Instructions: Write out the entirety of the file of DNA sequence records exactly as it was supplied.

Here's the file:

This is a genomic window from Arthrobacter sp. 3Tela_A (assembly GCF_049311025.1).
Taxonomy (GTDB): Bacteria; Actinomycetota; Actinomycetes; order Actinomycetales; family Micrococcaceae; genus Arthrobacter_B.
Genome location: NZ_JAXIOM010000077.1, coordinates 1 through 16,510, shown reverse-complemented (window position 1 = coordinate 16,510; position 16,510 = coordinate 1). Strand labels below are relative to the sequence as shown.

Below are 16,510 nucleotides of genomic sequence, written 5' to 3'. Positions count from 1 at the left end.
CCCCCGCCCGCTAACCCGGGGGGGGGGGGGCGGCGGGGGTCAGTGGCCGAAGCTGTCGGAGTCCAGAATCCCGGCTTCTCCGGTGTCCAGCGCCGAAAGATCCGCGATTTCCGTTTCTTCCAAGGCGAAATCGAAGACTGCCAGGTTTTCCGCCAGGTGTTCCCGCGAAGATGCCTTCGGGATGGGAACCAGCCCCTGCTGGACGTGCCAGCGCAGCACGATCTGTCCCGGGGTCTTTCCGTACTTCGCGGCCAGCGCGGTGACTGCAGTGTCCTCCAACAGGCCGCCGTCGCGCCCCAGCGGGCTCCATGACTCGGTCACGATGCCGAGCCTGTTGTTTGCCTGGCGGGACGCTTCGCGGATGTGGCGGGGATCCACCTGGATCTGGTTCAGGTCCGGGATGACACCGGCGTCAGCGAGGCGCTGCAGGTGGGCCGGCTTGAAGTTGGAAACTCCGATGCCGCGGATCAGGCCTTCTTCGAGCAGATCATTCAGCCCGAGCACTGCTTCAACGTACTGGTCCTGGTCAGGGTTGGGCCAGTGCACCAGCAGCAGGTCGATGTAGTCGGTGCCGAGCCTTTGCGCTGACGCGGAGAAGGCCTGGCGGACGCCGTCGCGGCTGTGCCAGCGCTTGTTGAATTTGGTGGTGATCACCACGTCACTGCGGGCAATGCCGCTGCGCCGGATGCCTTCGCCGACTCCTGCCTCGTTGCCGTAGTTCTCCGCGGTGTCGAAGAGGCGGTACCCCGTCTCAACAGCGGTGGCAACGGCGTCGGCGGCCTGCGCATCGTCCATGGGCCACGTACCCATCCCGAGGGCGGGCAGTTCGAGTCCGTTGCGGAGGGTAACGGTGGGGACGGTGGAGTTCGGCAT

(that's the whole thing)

This is a genomic window from Arthrobacter sp. 3Tela_A (assembly GCF_049311025.1).
Taxonomy (GTDB): Bacteria; Actinomycetota; Actinomycetes; order Actinomycetales; family Micrococcaceae; genus Arthrobacter_B.
Genome location: NZ_JAXIOM010000077.1, coordinates 1 through 16,510, shown reverse-complemented (window position 1 = coordinate 16,510; position 16,510 = coordinate 1). Strand labels below are relative to the sequence as shown.

Below are 16,510 nucleotides of genomic sequence, written 5' to 3'. Positions count from 1 at the left end.
CCCCCGCCCGCTAACCCGGGGGGGGGGGGGCGGCGGGGGTCAGTGGCCGAAGCTGTCGGAGTCCAGAATCCCGGCTTCTCCGGTGTCCAGCGCCGAAAGATCCGCGATTTCCGTTTCTTCCAAGGCGAAATCGAAGACTGCCAGGTTTTCCGCCAGGTGTTCCCGCGAAGATGCCTTCGGGATGGGAACCAGCCCCTGCTGGACGTGCCAGCGCAGCACGATCTGTCCCGGGGTCTTTCCGTACTTCGCGGCCAGCGCGGTGACTGCAGTGTCCTCCAACAGGCCGCCGTCGCGCCCCAGCGGGCTCCATGACTCGGTCACGATGCCGAGCCTGTTGTTTGCCTGGCGGGACGCTTCGCGGATGTGGCGGGGATCCACCTGGATCTGGTTCAGGTCCGGGATGACACCGGCGTCAGCGAGGCGCTGCAGGTGGGCCGGCTTGAAGTTGGAAACTCCGATGCCGCGGATCAGGCCTTCTTCGAGCAGATCATTCAGCCCGAGCACTGCTTCAACGTACTGGTCCTGGTCAGGGTTGGGCCAGTGCACCAGCAGCAGGTCGATGTAGTCGGTGCCGAGCCTTTGCGCTGACGCGGAGAAGGCCTGGCGGACGCCGTCGCGGCTGTGCCAGCGCTTGTTGAATTTGGTGGTGATCACCACGTCACTGCGGGCAATGCCGCTGCGCCGGATGCCTTCGCCGACTCCTGCCTCGTTGCCGTAGTTCTCCGCGGTGTCGAAGAGGCGGTACCCCGTCTCAACAGCGGTGGCAACGGCGTCGGCGGCCTGCGCATCGTCCATGGGCCACGTACCCATCCCGAGGGCGGGCAGTTCGAGTCCGTTGCGGAGGGTAACGGTGGGGACGGTGGAGTTCGGCAT